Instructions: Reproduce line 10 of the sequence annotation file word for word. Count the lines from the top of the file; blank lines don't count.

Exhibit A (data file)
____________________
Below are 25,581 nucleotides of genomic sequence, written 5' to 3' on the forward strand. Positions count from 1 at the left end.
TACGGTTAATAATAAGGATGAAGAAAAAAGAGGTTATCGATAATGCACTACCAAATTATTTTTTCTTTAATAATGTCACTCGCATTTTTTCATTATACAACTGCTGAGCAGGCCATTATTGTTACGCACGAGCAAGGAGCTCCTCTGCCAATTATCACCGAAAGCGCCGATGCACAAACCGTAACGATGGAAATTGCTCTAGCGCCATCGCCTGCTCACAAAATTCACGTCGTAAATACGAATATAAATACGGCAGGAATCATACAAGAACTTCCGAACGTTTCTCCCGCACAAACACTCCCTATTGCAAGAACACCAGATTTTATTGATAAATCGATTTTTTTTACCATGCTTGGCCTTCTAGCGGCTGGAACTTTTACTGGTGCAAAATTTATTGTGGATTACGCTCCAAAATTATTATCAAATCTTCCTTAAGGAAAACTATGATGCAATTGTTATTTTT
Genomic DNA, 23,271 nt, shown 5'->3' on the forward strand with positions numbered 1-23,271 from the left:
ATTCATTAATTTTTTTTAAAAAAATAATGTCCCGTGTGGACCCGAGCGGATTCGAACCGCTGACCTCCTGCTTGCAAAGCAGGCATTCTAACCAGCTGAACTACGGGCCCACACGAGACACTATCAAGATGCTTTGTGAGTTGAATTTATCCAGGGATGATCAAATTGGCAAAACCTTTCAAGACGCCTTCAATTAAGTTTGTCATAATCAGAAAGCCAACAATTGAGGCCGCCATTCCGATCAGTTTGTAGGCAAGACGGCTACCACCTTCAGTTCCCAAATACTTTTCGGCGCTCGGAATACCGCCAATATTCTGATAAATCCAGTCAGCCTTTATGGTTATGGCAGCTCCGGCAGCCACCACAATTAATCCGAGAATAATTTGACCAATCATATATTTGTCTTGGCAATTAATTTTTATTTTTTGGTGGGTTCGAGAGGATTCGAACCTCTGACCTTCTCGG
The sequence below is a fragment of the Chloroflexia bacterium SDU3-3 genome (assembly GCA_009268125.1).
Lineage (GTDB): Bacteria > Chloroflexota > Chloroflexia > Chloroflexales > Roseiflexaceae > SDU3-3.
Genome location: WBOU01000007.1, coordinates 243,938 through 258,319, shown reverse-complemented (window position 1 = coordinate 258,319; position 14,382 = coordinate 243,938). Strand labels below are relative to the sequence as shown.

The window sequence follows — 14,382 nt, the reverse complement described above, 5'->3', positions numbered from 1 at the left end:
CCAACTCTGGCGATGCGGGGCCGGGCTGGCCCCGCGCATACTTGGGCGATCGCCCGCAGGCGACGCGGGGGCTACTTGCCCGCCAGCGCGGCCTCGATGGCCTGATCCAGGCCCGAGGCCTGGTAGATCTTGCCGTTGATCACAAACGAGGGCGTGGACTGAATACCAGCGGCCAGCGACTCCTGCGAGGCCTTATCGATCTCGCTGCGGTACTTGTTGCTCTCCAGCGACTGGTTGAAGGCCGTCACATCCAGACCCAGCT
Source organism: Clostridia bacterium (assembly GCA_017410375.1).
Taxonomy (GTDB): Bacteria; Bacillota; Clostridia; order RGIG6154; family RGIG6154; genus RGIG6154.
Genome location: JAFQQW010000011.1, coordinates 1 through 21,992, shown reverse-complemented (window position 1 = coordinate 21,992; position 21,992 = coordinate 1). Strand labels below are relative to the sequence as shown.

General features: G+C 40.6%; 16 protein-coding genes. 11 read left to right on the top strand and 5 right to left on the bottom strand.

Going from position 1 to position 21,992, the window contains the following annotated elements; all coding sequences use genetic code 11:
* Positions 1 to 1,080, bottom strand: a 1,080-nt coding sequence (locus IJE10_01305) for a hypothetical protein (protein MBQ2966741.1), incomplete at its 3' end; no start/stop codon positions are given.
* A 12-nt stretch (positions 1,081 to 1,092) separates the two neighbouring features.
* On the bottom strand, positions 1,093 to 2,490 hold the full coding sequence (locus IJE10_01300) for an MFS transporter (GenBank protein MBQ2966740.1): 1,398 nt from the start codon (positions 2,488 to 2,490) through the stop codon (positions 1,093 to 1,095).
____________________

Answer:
Source organism: Clostridia bacterium (assembly GCA_017410375.1).